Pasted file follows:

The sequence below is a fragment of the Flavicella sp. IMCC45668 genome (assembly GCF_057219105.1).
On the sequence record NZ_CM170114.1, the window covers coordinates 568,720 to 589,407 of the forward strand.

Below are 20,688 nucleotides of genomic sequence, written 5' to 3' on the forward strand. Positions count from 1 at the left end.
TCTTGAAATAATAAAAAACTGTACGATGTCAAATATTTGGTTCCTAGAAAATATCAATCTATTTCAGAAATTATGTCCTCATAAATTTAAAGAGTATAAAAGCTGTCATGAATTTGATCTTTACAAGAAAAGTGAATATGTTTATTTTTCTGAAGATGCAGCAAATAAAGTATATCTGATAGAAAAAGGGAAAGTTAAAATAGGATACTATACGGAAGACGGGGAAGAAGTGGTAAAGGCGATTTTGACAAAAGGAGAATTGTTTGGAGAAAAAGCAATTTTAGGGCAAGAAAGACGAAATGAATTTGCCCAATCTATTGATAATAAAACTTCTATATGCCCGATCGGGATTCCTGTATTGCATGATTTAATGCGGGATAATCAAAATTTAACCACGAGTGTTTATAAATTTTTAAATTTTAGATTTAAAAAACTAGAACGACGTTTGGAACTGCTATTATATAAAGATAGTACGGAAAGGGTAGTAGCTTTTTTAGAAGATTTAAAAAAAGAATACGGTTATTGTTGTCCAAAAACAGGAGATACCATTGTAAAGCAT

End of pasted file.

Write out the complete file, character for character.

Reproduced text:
The sequence below is a fragment of the Flavicella sp. IMCC45668 genome (assembly GCF_057219105.1).
On the sequence record NZ_CM170114.1, the window covers coordinates 568,720 to 589,407 of the forward strand.

Below are 20,688 nucleotides of genomic sequence, written 5' to 3' on the forward strand. Positions count from 1 at the left end.
TCTTGAAATAATAAAAAACTGTACGATGTCAAATATTTGGTTCCTAGAAAATATCAATCTATTTCAGAAATTATGTCCTCATAAATTTAAAGAGTATAAAAGCTGTCATGAATTTGATCTTTACAAGAAAAGTGAATATGTTTATTTTTCTGAAGATGCAGCAAATAAAGTATATCTGATAGAAAAAGGGAAAGTTAAAATAGGATACTATACGGAAGACGGGGAAGAAGTGGTAAAGGCGATTTTGACAAAAGGAGAATTGTTTGGAGAAAAAGCAATTTTAGGGCAAGAAAGACGAAATGAATTTGCCCAATCTATTGATAATAAAACTTCTATATGCCCGATCGGGATTCCTGTATTGCATGATTTAATGCGGGATAATCAAAATTTAACCACGAGTGTTTATAAATTTTTAAATTTTAGATTTAAAAAACTAGAACGACGTTTGGAACTGCTATTATATAAAGATAGTACGGAAAGGGTAGTAGCTTTTTTAGAAGATTTAAAAAAAGAATACGGTTATTGTTGTCCAAAAACAGGAGATACCATTGTAAAGCAT